How Do Septic Systems Work?

Septic leach field

When it comes to properly maintaining your home, most people typically concentrate on what they can see. However, proper plumbing and waste removal are necessary, although be it unpleasant, steps to residential construction and maintenance to protect the health of the community. Septic tank systems play a pivotal role in the safe disposal of sewage and are critical in areas with inadequate drainage systems.

What is the Purpose of a Septic System?

Septic systems are made up of larger underground sedimentation tanks used to treat wastewater by providing an environment for proper biological decomposition and drainage. They are mostly used in rural areas where underground sewage systems are not easily accessible.

How do Septic Systems Function?

The design of a septic system is quite simple. Watertight containers, usually made of concrete, fiberglass, or plastic, are placed underground and have inlet and outlet pipes connected to it. The inlet pipes bring in raw sewage from the household, while the outlet pipe moves filtered wastewater out of the septic tank and into the soil.

During the filtration processes, wastewater will begin to separate into three different layers – scum, wastewater, and sludge. The top layer, or scum, is made up of collected oil and grease that floats above all of the waste. The bottom layer of the tank, or sludge, is made up of larger sewage particles that form and separate from the wastewater. Bacteria begins to break down the solid waste, causing it to decompose and drain through the system correctly.

What are the Different Kinds of Septic Tanks?

While all septic systems are designed to manage wastewater treatment efficiently, there are a few different kinds of septic tanks available.

Single Compartment Septic Tanks

As the name denotes, single compartment tanks are made up of an individual container used to separate sewage during water treatment. Typically, these tanks will need to be pumped every three to five years, depending on their size. Once the bottom layer of the tank is about three inches away from the outlet pipe, the septic tank should be pumped to avoid any overflows.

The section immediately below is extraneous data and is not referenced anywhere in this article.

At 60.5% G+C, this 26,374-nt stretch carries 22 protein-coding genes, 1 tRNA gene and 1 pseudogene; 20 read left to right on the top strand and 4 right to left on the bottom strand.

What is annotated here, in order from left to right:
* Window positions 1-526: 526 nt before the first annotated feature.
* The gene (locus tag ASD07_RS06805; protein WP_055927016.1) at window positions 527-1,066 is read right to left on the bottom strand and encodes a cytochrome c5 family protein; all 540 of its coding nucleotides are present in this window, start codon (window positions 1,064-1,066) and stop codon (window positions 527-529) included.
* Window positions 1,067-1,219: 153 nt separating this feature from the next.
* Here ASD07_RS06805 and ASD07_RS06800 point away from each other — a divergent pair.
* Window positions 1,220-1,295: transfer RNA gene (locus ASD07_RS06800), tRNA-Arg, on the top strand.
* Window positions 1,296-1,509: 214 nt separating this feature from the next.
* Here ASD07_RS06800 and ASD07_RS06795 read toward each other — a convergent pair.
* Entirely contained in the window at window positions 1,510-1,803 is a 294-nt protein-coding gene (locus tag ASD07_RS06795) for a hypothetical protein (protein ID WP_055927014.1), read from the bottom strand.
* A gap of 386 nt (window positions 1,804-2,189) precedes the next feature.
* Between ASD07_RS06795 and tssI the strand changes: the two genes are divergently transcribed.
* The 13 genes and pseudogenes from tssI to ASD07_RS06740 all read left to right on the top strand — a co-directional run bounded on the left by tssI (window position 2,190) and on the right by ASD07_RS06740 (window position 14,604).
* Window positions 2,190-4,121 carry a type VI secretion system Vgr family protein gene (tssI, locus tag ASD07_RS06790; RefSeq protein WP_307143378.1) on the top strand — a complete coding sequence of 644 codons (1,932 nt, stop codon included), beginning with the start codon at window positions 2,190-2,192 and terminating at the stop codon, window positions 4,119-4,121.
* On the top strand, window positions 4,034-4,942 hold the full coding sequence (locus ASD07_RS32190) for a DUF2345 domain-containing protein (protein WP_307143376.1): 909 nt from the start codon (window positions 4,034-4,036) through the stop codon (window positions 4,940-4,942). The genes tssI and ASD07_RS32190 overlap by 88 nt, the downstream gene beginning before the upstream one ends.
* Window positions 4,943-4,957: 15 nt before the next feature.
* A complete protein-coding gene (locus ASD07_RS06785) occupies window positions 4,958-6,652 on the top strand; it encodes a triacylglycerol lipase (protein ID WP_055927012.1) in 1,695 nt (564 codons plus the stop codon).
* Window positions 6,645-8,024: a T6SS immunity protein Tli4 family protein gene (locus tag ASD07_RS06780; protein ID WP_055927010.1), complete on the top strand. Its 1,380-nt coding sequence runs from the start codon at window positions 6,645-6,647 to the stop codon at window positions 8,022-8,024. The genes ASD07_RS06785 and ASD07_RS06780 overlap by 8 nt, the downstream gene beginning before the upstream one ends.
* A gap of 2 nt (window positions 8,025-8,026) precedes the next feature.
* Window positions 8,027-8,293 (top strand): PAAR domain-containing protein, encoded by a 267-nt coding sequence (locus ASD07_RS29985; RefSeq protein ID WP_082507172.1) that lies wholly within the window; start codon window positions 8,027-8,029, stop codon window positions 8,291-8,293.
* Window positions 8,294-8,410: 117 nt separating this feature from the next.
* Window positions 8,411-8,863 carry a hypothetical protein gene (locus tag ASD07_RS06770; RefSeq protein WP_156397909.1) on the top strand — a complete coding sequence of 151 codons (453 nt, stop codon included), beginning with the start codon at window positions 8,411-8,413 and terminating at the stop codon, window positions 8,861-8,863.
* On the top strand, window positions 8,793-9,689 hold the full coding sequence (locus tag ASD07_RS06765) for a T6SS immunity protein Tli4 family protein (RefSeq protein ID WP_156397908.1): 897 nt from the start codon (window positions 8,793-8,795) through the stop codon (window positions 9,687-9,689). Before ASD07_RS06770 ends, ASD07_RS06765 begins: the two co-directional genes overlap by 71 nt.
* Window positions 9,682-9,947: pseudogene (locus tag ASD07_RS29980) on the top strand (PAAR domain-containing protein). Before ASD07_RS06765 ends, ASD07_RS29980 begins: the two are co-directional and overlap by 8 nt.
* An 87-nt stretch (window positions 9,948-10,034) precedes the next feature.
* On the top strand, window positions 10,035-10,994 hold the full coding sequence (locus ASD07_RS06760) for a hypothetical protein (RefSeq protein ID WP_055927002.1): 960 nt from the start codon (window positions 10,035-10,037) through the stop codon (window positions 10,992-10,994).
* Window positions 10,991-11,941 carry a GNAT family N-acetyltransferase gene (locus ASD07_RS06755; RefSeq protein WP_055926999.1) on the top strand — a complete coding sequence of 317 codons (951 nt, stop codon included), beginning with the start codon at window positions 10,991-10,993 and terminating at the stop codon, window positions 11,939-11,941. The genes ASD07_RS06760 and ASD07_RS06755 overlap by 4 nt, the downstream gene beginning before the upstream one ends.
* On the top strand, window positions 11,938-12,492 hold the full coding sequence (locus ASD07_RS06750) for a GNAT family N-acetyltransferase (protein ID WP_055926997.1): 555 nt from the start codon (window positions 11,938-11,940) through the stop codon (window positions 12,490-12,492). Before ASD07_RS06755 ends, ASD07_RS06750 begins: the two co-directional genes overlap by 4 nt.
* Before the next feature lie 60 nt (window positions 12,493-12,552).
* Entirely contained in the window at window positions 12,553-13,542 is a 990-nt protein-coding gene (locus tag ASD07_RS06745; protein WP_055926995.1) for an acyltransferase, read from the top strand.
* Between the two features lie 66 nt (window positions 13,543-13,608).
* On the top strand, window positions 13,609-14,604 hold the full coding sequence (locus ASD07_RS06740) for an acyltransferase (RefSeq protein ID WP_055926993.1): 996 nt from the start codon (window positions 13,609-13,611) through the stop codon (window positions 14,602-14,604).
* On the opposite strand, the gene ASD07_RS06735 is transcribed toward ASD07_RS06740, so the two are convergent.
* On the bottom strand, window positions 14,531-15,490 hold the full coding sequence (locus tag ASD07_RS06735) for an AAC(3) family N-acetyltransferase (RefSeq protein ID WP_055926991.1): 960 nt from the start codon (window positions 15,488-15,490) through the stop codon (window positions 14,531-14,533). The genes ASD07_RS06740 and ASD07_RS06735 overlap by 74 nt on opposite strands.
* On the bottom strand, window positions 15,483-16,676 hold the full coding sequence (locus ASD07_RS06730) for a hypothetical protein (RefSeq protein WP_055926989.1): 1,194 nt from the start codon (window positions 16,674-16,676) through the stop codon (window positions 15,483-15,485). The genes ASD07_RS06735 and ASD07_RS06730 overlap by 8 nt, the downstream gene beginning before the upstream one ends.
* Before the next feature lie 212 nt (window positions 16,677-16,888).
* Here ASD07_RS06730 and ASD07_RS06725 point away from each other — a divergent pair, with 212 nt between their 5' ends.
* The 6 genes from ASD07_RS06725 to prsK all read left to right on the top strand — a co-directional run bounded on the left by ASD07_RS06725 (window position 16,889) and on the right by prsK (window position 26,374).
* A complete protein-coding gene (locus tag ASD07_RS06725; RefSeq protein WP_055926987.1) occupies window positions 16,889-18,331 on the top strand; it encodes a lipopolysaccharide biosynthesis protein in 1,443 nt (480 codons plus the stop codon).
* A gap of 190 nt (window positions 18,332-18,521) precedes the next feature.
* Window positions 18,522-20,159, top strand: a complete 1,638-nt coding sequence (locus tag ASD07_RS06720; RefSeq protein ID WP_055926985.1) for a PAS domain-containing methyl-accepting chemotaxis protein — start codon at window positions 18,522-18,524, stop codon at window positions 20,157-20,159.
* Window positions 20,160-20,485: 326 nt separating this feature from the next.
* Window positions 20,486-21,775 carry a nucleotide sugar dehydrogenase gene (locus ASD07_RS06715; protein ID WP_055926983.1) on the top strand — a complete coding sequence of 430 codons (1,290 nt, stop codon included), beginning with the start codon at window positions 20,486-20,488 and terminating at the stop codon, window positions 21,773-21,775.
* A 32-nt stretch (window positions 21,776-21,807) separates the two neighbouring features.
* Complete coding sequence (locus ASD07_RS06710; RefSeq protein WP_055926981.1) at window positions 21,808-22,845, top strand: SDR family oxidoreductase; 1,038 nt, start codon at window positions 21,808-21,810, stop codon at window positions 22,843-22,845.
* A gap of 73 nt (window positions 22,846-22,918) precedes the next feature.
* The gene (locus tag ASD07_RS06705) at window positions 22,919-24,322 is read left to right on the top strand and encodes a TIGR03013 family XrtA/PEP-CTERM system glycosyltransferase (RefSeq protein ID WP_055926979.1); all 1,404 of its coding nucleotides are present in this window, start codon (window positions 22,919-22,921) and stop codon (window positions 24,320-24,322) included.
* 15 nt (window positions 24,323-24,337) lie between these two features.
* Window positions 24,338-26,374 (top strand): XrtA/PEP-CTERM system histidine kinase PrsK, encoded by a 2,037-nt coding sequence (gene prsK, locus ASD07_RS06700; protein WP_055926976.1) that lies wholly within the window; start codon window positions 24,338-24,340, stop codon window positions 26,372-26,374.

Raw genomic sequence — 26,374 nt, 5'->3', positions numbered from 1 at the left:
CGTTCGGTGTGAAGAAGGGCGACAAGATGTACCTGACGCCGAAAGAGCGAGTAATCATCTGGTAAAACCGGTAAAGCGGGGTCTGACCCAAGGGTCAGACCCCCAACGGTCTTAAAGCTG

Double Compartment Septic Tanks

Double compartment tanks have a first and secondary containment area for the build-up of scum, liquid, and sludge. Once solids accumulate in the first container, they overflow into a smaller secondary container where they can be further broken down by bacteria.

Pump Tanks

Pump tanks are a bit more advanced than single and double compartment septic tanks and contain a sewage pump, water alarms, and control floats. These systems allow you to limit the amount of effluent that can be sent to the drain field. The benefit that these systems have is the ability to warn the homeowner through audible alarms if there is a potential for overflows or sewage backups. This gives the homeowner time to contact their service company while they take water conservation measures before the septic tank has been emptied.

If you have a septic system at your home or business, don’t wait until there is a problem to have it looked at; it’s important to have it inspected on a regular basis to prevent it from malfunctioning. Knight’s Companies offers commercial and residential septic service and can be reached at (843) 873-3930.